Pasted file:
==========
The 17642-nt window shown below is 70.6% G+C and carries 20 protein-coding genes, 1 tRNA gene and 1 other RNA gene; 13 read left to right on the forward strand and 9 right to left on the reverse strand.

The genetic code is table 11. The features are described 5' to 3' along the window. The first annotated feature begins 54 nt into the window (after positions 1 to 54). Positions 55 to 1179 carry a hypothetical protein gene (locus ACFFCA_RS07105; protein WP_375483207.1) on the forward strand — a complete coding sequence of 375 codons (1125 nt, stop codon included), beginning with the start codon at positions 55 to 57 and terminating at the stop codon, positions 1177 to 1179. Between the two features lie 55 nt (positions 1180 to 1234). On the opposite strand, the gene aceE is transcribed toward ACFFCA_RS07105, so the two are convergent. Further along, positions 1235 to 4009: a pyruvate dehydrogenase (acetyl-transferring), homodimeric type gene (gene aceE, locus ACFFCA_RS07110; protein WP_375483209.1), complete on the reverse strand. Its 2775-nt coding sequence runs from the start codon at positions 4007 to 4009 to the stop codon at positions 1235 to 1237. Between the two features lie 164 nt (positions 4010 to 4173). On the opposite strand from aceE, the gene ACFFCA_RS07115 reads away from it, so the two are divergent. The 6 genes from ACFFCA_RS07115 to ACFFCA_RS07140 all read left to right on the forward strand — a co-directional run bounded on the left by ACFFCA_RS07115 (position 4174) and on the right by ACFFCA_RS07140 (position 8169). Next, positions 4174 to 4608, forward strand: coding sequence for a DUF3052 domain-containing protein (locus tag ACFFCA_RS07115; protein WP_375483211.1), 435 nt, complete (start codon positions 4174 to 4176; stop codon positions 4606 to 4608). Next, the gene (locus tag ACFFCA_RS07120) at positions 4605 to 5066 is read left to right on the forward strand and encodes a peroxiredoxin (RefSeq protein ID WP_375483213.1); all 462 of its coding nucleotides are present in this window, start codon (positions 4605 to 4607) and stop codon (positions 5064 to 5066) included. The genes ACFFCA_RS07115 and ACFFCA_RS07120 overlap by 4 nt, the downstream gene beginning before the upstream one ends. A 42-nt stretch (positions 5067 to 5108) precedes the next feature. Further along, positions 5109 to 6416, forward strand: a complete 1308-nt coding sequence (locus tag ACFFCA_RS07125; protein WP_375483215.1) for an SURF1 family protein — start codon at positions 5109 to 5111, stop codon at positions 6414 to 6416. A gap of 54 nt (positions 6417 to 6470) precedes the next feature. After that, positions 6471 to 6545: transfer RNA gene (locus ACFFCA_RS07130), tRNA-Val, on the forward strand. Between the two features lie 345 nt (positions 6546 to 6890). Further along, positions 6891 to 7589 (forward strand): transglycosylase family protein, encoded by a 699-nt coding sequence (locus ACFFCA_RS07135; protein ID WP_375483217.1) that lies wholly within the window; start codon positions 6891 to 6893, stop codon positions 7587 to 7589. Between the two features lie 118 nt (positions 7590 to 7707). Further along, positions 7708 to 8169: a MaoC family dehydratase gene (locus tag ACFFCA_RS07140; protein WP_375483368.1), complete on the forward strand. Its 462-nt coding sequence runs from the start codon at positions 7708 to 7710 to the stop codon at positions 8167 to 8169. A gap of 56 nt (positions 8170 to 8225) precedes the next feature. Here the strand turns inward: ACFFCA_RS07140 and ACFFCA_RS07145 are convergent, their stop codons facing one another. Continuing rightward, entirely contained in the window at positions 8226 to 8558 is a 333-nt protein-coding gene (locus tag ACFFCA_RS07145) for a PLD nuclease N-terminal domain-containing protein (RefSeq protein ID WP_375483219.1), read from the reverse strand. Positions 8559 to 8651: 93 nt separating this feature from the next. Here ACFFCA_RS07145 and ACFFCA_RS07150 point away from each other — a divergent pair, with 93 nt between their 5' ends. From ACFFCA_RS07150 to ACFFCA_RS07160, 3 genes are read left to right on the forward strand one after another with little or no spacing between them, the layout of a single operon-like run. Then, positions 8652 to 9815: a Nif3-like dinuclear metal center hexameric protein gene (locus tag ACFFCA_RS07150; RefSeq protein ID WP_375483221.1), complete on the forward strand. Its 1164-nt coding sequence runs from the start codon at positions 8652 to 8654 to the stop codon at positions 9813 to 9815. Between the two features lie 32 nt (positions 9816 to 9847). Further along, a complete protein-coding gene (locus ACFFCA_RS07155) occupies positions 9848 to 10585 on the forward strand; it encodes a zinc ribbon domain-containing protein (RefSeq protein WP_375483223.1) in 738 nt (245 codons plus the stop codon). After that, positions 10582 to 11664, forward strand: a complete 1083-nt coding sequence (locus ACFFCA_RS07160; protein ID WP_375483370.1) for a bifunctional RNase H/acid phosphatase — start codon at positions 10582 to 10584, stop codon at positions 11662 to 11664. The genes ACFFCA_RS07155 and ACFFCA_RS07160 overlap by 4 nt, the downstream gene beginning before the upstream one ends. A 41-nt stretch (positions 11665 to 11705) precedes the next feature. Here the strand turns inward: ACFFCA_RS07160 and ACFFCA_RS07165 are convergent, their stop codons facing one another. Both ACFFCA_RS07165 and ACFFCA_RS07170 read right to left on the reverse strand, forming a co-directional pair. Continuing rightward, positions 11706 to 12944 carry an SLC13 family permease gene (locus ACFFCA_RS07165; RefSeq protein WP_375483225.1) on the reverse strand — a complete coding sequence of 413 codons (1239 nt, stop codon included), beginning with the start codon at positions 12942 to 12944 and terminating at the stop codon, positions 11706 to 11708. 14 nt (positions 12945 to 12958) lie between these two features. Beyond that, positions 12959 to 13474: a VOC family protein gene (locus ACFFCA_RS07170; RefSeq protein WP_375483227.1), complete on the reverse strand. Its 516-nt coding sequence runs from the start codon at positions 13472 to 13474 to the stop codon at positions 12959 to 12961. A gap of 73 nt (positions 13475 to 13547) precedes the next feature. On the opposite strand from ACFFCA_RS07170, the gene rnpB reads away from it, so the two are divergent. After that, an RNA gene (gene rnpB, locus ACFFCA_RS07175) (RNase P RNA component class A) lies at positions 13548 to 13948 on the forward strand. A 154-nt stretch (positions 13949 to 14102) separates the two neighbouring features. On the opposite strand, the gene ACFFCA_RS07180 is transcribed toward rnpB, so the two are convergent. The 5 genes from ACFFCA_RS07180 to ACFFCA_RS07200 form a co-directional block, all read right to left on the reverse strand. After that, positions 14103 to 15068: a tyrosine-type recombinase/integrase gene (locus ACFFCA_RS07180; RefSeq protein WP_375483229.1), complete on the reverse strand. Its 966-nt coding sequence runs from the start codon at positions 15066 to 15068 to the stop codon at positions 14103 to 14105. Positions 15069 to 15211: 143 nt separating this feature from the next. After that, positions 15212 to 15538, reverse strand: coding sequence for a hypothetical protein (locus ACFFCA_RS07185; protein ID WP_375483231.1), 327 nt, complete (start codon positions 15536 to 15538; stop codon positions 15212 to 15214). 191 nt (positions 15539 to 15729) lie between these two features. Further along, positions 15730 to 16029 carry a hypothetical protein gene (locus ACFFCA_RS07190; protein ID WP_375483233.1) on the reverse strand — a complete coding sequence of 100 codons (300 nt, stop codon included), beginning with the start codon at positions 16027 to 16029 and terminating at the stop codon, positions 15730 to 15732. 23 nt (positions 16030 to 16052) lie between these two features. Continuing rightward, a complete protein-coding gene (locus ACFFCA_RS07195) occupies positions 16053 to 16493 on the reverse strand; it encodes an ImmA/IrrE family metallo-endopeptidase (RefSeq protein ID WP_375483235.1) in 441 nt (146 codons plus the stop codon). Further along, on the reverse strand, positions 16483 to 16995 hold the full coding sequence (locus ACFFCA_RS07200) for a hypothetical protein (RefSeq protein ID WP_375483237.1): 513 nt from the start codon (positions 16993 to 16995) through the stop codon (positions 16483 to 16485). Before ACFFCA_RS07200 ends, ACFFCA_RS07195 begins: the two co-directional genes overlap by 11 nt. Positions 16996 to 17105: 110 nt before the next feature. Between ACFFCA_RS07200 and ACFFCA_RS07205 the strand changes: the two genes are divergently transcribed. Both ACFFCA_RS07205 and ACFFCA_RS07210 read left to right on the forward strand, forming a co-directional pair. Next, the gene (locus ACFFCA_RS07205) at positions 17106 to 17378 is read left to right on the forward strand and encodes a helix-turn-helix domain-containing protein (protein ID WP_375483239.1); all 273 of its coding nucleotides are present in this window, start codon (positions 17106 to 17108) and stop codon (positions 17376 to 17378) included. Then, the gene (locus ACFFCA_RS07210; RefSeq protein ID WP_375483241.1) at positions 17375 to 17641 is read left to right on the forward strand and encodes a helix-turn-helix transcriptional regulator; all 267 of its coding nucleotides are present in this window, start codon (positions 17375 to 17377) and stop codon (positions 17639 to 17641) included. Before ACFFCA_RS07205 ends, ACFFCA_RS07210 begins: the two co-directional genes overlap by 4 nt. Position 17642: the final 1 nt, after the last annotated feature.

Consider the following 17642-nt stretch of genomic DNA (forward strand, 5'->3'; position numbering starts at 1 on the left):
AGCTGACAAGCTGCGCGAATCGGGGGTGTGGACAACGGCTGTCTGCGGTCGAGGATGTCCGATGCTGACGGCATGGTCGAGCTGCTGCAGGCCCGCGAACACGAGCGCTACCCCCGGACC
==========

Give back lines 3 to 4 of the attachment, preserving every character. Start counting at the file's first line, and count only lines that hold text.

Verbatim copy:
Consider the following 17642-nt stretch of genomic DNA (forward strand, 5'->3'; position numbering starts at 1 on the left):
AGCTGACAAGCTGCGCGAATCGGGGGTGTGGACAACGGCTGTCTGCGGTCGAGGATGTCCGATGCTGACGGCATGGTCGAGCTGCTGCAGGCCCGCGAACACGAGCGCTACCCCCGGACC